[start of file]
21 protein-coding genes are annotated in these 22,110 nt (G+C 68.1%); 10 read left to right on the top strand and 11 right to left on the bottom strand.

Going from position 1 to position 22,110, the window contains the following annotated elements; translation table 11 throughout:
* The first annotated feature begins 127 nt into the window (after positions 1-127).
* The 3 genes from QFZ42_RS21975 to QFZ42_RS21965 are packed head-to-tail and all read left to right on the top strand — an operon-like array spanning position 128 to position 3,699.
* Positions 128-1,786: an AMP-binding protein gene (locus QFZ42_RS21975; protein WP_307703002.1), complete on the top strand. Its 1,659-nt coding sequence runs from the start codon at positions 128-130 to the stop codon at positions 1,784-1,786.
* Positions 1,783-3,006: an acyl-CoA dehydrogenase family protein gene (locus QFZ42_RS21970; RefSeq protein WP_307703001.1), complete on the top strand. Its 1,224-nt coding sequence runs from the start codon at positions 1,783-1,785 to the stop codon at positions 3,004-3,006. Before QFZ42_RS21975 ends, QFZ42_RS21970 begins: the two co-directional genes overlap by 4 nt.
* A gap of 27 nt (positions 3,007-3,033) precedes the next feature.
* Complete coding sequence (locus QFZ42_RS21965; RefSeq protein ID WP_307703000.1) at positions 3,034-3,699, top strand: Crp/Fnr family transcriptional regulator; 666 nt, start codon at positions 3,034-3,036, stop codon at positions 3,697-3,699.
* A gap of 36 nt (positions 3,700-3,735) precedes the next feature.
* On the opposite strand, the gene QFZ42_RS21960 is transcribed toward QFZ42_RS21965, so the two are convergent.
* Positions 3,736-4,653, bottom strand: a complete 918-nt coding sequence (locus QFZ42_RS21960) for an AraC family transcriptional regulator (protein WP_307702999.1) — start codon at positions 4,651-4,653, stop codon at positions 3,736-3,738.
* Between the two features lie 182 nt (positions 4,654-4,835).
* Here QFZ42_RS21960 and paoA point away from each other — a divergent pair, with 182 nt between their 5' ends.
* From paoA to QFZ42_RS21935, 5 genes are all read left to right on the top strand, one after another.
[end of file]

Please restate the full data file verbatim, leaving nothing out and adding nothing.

21 protein-coding genes are annotated in these 22,110 nt (G+C 68.1%); 10 read left to right on the top strand and 11 right to left on the bottom strand.

Going from position 1 to position 22,110, the window contains the following annotated elements; translation table 11 throughout:
* The first annotated feature begins 127 nt into the window (after positions 1-127).
* The 3 genes from QFZ42_RS21975 to QFZ42_RS21965 are packed head-to-tail and all read left to right on the top strand — an operon-like array spanning position 128 to position 3,699.
* Positions 128-1,786: an AMP-binding protein gene (locus QFZ42_RS21975; protein WP_307703002.1), complete on the top strand. Its 1,659-nt coding sequence runs from the start codon at positions 128-130 to the stop codon at positions 1,784-1,786.
* Positions 1,783-3,006: an acyl-CoA dehydrogenase family protein gene (locus QFZ42_RS21970; RefSeq protein WP_307703001.1), complete on the top strand. Its 1,224-nt coding sequence runs from the start codon at positions 1,783-1,785 to the stop codon at positions 3,004-3,006. Before QFZ42_RS21975 ends, QFZ42_RS21970 begins: the two co-directional genes overlap by 4 nt.
* A gap of 27 nt (positions 3,007-3,033) precedes the next feature.
* Complete coding sequence (locus QFZ42_RS21965; RefSeq protein ID WP_307703000.1) at positions 3,034-3,699, top strand: Crp/Fnr family transcriptional regulator; 666 nt, start codon at positions 3,034-3,036, stop codon at positions 3,697-3,699.
* A gap of 36 nt (positions 3,700-3,735) precedes the next feature.
* On the opposite strand, the gene QFZ42_RS21960 is transcribed toward QFZ42_RS21965, so the two are convergent.
* Positions 3,736-4,653, bottom strand: a complete 918-nt coding sequence (locus QFZ42_RS21960) for an AraC family transcriptional regulator (protein WP_307702999.1) — start codon at positions 4,651-4,653, stop codon at positions 3,736-3,738.
* Between the two features lie 182 nt (positions 4,654-4,835).
* Here QFZ42_RS21960 and paoA point away from each other — a divergent pair, with 182 nt between their 5' ends.
* From paoA to QFZ42_RS21935, 5 genes are all read left to right on the top strand, one after another.